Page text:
Now that you're wearing the right shirt, tuck it in entirely, and pretend like you're a hailing a cab on a busy Manhattan street. Extend your arm, wave vigorously and impatiently. If you do this right, this should dislodge your shirt just enough to give the desired effect. And you're ready to go.
Q: Dear MB: How does an MB rock shorts? I know, I know, a real MB shouldn't wear shorts, but in some parts of the country summer gets too hot for pants. 115 degrees. Looking back at your earlier posts about shorts, the MB short has an 8"-8.5" inseam. Thanks for the help. --Larry
A: In the S/S issue of Another Man, Tom Ford offers five easy lessons on how to become a modern gentleman. Fifth on his list: "A man should never wear shorts in the city. Flip-flops and shorts in the city are never appropriate. Shorts should only be worn on the tennis court or on the beach."
But there are some good shorts out there, or at least one pair. We love the color, texture, and inseam length of these Obey Whalers, and we're pretty sure our tailor will be happy to excise the overly wordy logo tag for a six-pack of Schlitz. $58. (They fit true to size.)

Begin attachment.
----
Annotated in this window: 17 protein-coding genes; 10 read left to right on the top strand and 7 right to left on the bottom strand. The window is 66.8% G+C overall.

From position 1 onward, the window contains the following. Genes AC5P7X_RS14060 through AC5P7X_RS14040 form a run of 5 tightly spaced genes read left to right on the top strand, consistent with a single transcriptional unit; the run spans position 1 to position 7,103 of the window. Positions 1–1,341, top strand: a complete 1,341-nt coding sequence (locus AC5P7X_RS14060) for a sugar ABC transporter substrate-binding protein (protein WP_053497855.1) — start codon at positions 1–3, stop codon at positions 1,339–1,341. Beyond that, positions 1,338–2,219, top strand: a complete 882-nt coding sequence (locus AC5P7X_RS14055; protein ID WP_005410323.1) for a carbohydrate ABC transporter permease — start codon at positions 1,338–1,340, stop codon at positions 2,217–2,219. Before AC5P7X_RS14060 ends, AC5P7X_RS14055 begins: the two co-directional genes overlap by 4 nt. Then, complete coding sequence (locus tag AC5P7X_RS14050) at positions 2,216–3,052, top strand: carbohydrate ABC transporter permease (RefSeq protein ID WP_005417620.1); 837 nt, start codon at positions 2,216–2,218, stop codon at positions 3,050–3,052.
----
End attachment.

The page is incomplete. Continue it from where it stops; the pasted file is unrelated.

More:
We will address the footwear part of your question next week.
Until recently we could safely say that jorts were the worst thing to happen to summer since domed baseball stadiums. Then, someone invented dorts -- designer jean shorts. As the weather gets hotter, they're showing up everywhere -- just like mosquitos. Consider these things carriers of a deadly neuroinvasive style virus and repel at all costs.
Wear these dorts if you want people to think you robbed a midget hipster's cuffed jeans.